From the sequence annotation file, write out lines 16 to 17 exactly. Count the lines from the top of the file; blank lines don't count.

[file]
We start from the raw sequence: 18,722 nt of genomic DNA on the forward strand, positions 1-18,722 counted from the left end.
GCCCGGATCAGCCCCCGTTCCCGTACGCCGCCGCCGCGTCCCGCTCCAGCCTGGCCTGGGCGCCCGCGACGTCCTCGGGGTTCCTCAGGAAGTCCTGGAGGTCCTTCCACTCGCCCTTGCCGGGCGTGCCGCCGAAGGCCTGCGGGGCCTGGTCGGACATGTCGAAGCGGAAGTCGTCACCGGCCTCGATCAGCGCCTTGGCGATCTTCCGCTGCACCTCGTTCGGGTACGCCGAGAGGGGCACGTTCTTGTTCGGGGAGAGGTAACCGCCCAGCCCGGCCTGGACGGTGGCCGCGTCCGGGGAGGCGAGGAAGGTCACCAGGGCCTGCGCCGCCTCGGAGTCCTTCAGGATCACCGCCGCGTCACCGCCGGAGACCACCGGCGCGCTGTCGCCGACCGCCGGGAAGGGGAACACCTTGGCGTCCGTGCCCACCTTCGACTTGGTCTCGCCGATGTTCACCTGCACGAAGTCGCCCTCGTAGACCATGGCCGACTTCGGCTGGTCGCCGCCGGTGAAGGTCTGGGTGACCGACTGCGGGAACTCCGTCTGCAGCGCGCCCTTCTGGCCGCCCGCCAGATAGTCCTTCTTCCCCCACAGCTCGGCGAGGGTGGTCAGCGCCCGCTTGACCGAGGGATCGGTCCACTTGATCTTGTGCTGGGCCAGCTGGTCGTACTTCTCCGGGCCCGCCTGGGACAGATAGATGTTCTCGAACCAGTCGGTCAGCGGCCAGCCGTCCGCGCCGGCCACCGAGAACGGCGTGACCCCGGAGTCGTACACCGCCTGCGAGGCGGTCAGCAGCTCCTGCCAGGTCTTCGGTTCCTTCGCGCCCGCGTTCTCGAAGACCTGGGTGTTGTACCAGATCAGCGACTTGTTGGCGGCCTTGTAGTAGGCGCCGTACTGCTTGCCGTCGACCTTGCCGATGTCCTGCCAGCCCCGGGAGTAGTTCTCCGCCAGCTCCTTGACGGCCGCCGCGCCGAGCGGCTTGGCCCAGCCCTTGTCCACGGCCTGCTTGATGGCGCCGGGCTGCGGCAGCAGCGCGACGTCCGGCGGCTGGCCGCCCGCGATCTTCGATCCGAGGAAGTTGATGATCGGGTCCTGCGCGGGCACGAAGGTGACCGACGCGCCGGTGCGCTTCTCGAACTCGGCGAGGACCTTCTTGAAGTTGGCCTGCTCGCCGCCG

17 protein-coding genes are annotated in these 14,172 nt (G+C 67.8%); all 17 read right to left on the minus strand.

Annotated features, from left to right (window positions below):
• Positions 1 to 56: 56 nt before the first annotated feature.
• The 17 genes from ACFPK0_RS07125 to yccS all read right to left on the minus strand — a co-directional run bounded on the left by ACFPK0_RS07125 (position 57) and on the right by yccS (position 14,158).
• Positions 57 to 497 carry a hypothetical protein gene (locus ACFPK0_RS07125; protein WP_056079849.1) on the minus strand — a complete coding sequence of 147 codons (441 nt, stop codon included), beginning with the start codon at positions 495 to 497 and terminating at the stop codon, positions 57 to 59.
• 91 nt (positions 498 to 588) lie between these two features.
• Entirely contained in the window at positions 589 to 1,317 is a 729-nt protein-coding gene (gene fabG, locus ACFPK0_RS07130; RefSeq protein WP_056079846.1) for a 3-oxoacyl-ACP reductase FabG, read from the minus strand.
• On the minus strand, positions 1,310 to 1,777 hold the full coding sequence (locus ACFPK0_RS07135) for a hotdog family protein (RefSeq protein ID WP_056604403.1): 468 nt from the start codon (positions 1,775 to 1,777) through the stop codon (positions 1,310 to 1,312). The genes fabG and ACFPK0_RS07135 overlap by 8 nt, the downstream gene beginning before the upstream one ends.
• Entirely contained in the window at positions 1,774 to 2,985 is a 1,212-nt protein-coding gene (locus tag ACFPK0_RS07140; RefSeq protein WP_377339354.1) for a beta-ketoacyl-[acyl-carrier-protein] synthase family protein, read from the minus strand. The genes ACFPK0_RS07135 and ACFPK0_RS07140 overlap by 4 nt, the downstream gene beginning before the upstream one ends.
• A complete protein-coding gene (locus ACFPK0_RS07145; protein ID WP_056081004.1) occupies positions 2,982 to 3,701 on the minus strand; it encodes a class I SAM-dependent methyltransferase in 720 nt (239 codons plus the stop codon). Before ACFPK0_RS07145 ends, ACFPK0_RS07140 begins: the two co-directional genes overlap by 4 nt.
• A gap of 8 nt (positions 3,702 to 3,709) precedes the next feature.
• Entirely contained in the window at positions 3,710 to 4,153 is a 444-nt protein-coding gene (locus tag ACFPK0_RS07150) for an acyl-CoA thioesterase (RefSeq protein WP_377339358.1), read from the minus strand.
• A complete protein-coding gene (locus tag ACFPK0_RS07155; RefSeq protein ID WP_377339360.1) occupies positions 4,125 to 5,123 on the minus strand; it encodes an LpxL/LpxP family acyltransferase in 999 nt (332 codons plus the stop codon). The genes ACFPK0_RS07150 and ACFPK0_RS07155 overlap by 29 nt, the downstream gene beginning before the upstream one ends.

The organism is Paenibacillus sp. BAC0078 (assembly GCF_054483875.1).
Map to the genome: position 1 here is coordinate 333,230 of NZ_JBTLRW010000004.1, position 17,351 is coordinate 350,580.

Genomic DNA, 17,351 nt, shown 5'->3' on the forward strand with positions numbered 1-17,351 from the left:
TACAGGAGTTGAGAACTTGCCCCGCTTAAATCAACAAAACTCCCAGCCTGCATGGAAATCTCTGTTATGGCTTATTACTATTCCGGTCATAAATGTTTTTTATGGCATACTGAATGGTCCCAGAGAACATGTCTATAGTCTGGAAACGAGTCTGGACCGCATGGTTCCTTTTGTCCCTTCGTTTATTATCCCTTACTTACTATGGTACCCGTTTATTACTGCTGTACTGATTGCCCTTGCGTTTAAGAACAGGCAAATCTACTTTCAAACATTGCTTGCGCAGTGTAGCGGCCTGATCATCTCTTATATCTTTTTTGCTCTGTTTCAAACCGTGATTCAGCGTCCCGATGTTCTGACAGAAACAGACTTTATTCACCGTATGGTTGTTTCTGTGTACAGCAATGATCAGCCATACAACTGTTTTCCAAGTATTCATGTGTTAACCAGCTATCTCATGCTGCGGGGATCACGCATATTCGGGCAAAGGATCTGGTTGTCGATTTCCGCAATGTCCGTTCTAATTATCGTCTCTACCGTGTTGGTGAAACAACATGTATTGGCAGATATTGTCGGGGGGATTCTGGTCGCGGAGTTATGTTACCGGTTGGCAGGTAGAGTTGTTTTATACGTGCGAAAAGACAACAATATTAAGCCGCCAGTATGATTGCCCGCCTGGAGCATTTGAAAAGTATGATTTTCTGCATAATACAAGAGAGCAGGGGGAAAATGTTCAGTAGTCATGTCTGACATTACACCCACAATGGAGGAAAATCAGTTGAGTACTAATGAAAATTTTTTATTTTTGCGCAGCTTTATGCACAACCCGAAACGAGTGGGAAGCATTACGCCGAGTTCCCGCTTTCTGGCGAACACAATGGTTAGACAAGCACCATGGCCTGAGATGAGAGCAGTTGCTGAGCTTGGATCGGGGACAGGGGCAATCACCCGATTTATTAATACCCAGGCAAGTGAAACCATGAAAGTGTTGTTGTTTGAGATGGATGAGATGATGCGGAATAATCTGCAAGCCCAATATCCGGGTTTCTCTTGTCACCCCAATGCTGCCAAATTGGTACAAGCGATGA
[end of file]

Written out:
The organism is Paenibacillus sp. BAC0078 (assembly GCF_054483875.1).
Map to the genome: position 1 here is coordinate 333,230 of NZ_JBTLRW010000004.1, position 17,351 is coordinate 350,580.